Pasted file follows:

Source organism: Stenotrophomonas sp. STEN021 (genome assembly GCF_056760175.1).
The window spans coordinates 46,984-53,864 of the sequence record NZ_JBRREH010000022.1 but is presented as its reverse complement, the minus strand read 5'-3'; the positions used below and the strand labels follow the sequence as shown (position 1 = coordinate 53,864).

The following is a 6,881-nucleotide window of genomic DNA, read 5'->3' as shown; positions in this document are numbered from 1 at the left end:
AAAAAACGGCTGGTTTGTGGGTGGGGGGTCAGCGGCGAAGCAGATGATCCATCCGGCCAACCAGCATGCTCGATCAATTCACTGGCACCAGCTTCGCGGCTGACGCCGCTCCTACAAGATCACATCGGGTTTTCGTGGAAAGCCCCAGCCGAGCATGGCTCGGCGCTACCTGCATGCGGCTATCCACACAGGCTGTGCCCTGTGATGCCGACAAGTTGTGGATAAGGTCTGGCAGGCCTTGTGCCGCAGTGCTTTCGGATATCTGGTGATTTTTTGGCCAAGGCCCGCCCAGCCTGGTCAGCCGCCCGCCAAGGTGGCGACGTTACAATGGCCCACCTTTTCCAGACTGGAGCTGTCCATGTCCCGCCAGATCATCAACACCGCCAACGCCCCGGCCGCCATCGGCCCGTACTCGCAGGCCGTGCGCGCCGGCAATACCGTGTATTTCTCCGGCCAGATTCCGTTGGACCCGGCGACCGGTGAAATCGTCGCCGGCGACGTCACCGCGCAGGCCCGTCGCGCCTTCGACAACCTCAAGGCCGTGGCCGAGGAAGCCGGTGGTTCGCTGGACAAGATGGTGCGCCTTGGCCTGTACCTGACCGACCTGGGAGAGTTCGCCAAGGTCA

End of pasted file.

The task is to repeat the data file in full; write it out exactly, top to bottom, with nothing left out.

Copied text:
Source organism: Stenotrophomonas sp. STEN021 (genome assembly GCF_056760175.1).
The window spans coordinates 46,984-53,864 of the sequence record NZ_JBRREH010000022.1 but is presented as its reverse complement, the minus strand read 5'-3'; the positions used below and the strand labels follow the sequence as shown (position 1 = coordinate 53,864).

The following is a 6,881-nucleotide window of genomic DNA, read 5'->3' as shown; positions in this document are numbered from 1 at the left end:
AAAAAACGGCTGGTTTGTGGGTGGGGGGTCAGCGGCGAAGCAGATGATCCATCCGGCCAACCAGCATGCTCGATCAATTCACTGGCACCAGCTTCGCGGCTGACGCCGCTCCTACAAGATCACATCGGGTTTTCGTGGAAAGCCCCAGCCGAGCATGGCTCGGCGCTACCTGCATGCGGCTATCCACACAGGCTGTGCCCTGTGATGCCGACAAGTTGTGGATAAGGTCTGGCAGGCCTTGTGCCGCAGTGCTTTCGGATATCTGGTGATTTTTTGGCCAAGGCCCGCCCAGCCTGGTCAGCCGCCCGCCAAGGTGGCGACGTTACAATGGCCCACCTTTTCCAGACTGGAGCTGTCCATGTCCCGCCAGATCATCAACACCGCCAACGCCCCGGCCGCCATCGGCCCGTACTCGCAGGCCGTGCGCGCCGGCAATACCGTGTATTTCTCCGGCCAGATTCCGTTGGACCCGGCGACCGGTGAAATCGTCGCCGGCGACGTCACCGCGCAGGCCCGTCGCGCCTTCGACAACCTCAAGGCCGTGGCCGAGGAAGCCGGTGGTTCGCTGGACAAGATGGTGCGCCTTGGCCTGTACCTGACCGACCTGGGAGAGTTCGCCAAGGTCA